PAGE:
Tuesday, January 12, 2010


The success of Star Wars in 1977, along with George Lucas’ admitted indebtedness to 30’s serials and comic strips, inevitably led to other entrepreneurial filmmakers turning to those Depression-era sci-fi classics and characters, and reimagining them (though that noxious term hadn’t been invented yet) for the 1970s. Among these was another Filmation Saturday morning favorite, the animated Flash Gordon series from 1979-80.

When the rogue planet Mongo enters our solar system on a collision course for Earth, scientific genius Dr. Hans Zarkov, athlete Flash Gordon, and his girlfriend Dale Arden blast off in a rocketship of the doctor’s invention, hoping to find a way to turn the alien planet from its course. Crash landing on its surface, they find Mongo inhabited by a vast array of sentient creatures, all under the rule of the tyrannical Ming the Merciless. It soon becomes clear to the Earthmen (and Earthwoman) that the only hope of saving Earth lies in uniting the distrustful, ever-warring races of Mongo against the sinister space tyrant.

I have to say, that in my book, this show (first season only) is right up there with Jonny Quest, Thundarr the Barbarian and Batman the Animated Series among the great animated adventure shows. By Filmation standards, the animation is rather lush, with lots of rotoscoping and elaborate backgrounds and character designs. Being a limited-budget, limited-animation product of the Seventies, there’s the usual relentless recycling of footage and repetitive music cues, but it is executed with a level of care and ingenuity that is rare in cartoon shows of this vintage.

In the first season episodes, the writing is not dumbed down for kids and follows the continuity of the original Alex Raymond comic strips quite faithfully. Characters are actually killed (disintegrated) on-screen, and the female characters are designed to be blatantly sexy. Ming’s got his harem and King Vultan’s got dancing slave girls… there’s no way they would have been able to get away with that even a few years later in the 80s.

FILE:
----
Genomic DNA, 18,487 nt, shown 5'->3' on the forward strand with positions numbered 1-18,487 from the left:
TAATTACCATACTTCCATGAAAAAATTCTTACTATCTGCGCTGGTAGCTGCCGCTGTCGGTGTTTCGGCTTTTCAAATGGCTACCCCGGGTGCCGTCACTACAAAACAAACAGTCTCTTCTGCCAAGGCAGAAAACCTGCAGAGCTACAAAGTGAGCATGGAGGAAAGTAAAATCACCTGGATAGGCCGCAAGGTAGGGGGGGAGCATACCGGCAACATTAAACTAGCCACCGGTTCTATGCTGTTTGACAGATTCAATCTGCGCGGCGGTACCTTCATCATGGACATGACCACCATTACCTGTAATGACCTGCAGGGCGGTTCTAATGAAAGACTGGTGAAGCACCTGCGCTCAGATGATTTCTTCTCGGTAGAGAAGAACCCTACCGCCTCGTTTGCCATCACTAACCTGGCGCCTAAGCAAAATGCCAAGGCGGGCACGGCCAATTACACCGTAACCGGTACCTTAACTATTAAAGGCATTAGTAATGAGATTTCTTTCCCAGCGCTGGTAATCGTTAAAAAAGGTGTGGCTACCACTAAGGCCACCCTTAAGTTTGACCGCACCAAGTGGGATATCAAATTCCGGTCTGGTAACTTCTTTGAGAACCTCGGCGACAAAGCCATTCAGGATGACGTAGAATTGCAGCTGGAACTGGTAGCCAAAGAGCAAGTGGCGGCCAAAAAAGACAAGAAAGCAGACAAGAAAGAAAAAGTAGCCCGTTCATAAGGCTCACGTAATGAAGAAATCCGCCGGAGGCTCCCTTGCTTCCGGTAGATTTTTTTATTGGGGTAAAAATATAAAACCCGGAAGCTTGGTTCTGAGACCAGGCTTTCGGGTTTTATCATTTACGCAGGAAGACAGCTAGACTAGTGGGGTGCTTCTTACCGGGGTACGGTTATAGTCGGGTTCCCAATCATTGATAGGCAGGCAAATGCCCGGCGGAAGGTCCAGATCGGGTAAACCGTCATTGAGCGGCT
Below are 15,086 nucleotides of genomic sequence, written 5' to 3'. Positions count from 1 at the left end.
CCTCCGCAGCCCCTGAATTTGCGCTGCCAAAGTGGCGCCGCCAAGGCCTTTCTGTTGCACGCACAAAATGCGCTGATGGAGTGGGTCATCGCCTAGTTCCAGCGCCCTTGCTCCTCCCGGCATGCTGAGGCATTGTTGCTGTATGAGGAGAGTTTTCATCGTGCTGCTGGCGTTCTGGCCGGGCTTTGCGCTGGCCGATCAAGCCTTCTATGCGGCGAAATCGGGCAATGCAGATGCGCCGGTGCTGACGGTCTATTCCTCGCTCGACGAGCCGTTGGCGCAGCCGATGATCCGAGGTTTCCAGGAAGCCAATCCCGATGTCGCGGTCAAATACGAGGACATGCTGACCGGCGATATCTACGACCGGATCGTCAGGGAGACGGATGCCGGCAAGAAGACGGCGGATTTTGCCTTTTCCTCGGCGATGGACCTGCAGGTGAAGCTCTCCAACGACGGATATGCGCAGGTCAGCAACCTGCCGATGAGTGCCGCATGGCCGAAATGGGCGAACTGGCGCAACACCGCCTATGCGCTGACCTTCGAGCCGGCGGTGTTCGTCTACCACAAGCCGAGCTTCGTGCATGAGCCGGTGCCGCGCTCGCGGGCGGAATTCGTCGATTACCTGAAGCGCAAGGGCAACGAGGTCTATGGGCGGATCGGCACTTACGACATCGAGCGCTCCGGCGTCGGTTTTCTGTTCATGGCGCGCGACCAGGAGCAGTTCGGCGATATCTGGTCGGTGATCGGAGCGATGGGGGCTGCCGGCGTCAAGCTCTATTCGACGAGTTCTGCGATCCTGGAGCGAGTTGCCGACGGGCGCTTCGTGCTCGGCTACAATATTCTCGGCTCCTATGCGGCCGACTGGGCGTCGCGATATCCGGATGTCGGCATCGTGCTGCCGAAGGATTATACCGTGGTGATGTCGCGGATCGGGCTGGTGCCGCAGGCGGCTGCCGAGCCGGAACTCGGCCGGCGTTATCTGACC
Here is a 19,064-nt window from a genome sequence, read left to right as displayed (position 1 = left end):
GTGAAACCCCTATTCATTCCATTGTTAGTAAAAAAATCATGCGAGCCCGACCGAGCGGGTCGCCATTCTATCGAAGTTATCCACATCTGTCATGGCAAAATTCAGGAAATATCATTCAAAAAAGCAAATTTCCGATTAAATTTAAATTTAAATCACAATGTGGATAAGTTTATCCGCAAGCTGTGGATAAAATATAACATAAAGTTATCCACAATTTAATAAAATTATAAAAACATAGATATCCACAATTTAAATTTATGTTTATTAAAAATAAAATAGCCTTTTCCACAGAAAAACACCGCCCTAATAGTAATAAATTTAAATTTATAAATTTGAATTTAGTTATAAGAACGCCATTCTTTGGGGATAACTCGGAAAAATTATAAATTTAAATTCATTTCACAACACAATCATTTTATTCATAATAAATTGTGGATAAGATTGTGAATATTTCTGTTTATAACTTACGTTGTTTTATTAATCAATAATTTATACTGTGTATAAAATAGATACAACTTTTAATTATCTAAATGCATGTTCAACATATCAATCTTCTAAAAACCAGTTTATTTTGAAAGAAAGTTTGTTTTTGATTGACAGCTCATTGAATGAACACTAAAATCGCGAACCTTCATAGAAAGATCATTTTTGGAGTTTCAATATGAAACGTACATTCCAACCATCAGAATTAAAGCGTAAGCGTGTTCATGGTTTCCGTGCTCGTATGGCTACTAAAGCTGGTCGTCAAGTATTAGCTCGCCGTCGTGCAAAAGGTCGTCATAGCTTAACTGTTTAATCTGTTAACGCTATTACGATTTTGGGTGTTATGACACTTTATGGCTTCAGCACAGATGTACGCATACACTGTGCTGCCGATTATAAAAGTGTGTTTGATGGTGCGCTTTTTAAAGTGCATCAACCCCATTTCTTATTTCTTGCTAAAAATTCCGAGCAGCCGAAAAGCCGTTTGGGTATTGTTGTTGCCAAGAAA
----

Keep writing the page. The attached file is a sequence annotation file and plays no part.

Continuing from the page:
The first season is presented as an ongoing serial with cliffhangers, modeled after the classic Flash theatrical features from the 30s. The second season, however, is made up of 16 fifteen-minute segments that are, unfortunately, aimed squarely at extremely young children, with simpler, sillier stories and the addition to the cast of a pink baby dragon called Gremlin. The second season episodes are hardly worth watching, as the stories are too short to be very interesting and so much footage is recycled from Season 1 – and sloppily so, I might add – that the viewing experience is hollow.

Once again, BCI (under their Ink and Paint label) and animation expert Andy Mangels have put together a very nice DVD set. While the episodes definitely show their age, with a considerable amount of visible dirt and debris (inherent in this kind of animation) and somewhat faded colors, there are no noticeable digital artifacts or compression problems, and the audio is sharp and clear. The picture quality’s not perfect, but better than I expected after nearly 30 years.